- Search Graduate Jobs
- Browse Employers
- Accounting and advisory
- Environment and agriculture
- Banking and financial services
- Government and public services
- Charity, social work and volunteering
- Construction and property services
- Human resources
- IT and communications
- Creative arts and culture
- Education and training
- Mining, oil and gas
- Energy and utilities
- Retail and consumer goods
- Engineering, R&D and manufacturing
- Transport and logistics
- Entertainment, travel and hospitality
- Top 100
- Log in
- Sign up
Acting Senior Project Officer
Caroline studied Bachelor of Social Science at Australian College of Applied Psychology (ACAP)
What's your job about?
The Aboriginal Health and Wellbeing branch provides strategic leadership, advice and expertise in co–designing policies, services, programs and practices to address outcomes and service delivery disparities, for and between Aboriginal and non–Aboriginal people.
I am working in the Systems Transformation and Engagement Unit, I am responsible for creating, enhancing and brokering relationships between the department and Aboriginal communities, the Aboriginal community controlled sector, the universal service sector, and other parts of the department.
What's your background?
I’m a proud descendant of the of the Mbarbrum peoples who are situated in the Atherton Tableland Regions, Far North Queensland.
Growing up, I always had a fascination with human behaviour and how people and communities are intrinsically shaped by their surroundings. I persistently questioned the world around me. My mother is strong and proud women, a survivor of the Stolen Generations. She encouraged me and my four siblings to work hard for what we believed in. I think it was a combination of the two, that led me to complete my Bachelor in Social Science. I knew I had an obligation as an Aboriginal person to help right historical wrongs, to help change the Aboriginal deficit discourse.
I worked in various senior administrative roles whilst completing my degree part-time. After completing the first half of my degree, I decided I wanted the ability to understand human behaviour at both a macro and micro level and majored in Counselling. I also volunteered as a youth Counsellor, then an alcohol and drug Counsellor, before making the leap into Government.
During my Graduate year, I was invited to address 200+ guests at Parliament House. I dutifully spoke about my mother’s unjust past and proclaimed the importance of employing Aboriginal people, ensuring they are involved in Government policy and decision making.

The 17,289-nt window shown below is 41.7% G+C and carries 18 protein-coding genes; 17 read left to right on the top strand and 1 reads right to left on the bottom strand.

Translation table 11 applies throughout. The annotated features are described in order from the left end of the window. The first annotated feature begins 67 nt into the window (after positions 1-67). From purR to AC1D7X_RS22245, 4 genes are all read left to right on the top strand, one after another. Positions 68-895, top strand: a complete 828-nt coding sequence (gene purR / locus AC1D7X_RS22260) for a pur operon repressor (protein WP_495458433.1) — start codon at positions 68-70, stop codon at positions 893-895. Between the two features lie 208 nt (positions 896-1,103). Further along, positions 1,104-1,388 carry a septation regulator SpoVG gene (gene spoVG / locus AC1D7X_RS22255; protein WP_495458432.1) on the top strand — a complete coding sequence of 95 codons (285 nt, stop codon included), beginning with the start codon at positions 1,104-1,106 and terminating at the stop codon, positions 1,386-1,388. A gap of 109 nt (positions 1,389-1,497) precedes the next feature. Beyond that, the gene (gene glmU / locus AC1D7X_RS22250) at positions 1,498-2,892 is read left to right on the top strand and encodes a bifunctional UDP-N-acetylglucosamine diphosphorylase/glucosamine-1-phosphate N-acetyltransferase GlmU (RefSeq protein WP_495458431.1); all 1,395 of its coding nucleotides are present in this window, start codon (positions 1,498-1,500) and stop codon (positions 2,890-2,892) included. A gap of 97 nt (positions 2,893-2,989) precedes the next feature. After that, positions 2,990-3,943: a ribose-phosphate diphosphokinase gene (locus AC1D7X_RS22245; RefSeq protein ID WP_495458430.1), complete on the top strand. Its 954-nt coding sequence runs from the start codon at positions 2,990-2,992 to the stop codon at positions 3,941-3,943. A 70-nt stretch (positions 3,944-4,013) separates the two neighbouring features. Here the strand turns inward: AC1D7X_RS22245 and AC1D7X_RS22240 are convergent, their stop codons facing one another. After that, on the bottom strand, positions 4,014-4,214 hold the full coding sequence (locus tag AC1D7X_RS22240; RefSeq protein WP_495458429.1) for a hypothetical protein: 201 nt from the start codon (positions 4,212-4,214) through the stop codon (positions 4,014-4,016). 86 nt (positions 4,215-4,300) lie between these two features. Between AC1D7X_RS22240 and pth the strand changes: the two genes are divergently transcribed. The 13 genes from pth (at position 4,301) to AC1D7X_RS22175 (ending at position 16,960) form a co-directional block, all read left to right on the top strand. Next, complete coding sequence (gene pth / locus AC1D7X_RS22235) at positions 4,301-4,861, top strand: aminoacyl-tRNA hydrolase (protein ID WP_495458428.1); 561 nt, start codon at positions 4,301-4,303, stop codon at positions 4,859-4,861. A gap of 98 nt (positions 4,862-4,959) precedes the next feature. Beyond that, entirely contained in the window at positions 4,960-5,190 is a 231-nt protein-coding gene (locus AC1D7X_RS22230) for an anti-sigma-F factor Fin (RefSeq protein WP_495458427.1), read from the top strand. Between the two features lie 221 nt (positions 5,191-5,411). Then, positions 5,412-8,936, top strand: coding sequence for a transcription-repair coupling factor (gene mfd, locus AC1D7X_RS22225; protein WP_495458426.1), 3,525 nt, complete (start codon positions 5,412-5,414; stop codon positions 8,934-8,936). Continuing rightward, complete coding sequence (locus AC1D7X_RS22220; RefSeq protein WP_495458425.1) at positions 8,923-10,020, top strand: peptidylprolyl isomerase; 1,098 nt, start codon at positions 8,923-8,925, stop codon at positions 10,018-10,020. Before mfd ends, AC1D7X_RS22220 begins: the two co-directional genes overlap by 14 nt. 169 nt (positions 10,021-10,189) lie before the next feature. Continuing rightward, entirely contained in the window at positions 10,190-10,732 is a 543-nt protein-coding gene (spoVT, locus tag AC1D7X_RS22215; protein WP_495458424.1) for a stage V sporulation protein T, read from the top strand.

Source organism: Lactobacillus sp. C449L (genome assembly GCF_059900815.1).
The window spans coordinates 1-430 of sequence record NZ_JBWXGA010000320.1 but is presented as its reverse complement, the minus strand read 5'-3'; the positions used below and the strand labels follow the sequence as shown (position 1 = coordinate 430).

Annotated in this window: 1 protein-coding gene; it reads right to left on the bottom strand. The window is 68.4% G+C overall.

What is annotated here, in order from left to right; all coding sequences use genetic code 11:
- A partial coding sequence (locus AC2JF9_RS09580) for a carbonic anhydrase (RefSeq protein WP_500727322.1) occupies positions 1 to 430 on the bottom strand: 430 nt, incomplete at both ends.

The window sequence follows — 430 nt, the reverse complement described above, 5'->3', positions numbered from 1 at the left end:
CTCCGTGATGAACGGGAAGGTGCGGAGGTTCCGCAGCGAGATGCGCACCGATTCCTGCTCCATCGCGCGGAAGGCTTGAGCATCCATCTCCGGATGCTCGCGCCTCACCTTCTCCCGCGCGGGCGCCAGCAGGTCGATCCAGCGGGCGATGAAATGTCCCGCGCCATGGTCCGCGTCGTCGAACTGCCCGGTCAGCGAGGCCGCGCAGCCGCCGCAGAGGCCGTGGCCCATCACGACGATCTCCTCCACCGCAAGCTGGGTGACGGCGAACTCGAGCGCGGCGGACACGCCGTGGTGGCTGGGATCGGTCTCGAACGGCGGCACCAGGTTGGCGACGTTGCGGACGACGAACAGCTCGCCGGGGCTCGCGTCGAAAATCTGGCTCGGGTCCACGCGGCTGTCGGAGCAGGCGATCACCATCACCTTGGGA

Now, I have the privilege of working in The Aboriginal Health and Wellbeing branch where I get to opportunity to facilitate the Aboriginal perspectives and voices into Government policy and decision making.
Could someone with a different background do your job?
Yes. Having a Social Sciences or Counselling background is not essential; but a strong connection to the Victorian Aboriginal communities is.
What's the coolest thing about your job?
I’m a part of what could be, one of the biggest paradigm shifts in Victoria. Victoria is in the middle of a political reform agenda, when it comes to the way it views and manages Aboriginal affairs. The Premier announced a commitment to a Treaty (or Treaties) and principles of self-determination. I get to work with Aboriginal people and communities, to see these ideologies come to life.
What are the limitations of your job?
Navigating the bureaucracy of Government has it challenges.
Also, knowing how long we have to go to really see real change, whilst remaining optimistic, can be defeating at times.
3 pieces of advice for yourself when you were a student...
- Self-care is paramount. Make time to replenish your mind, body, spirit and soul. Find whatever works for you. For me it was going for that walk, meditating, eating well and hanging out with friends.
- Be kind to yourself. Sometimes we place unrealistic expectations on ourselves, then beat ourselves up when we don’t meet them. Understand life is chaotic at times, and allow for flexibility.
- Don’t hesitate to ask for help. Ask your lecturer or a classmate if something doesn’t make sense. You can’t be expected to understand everything first go.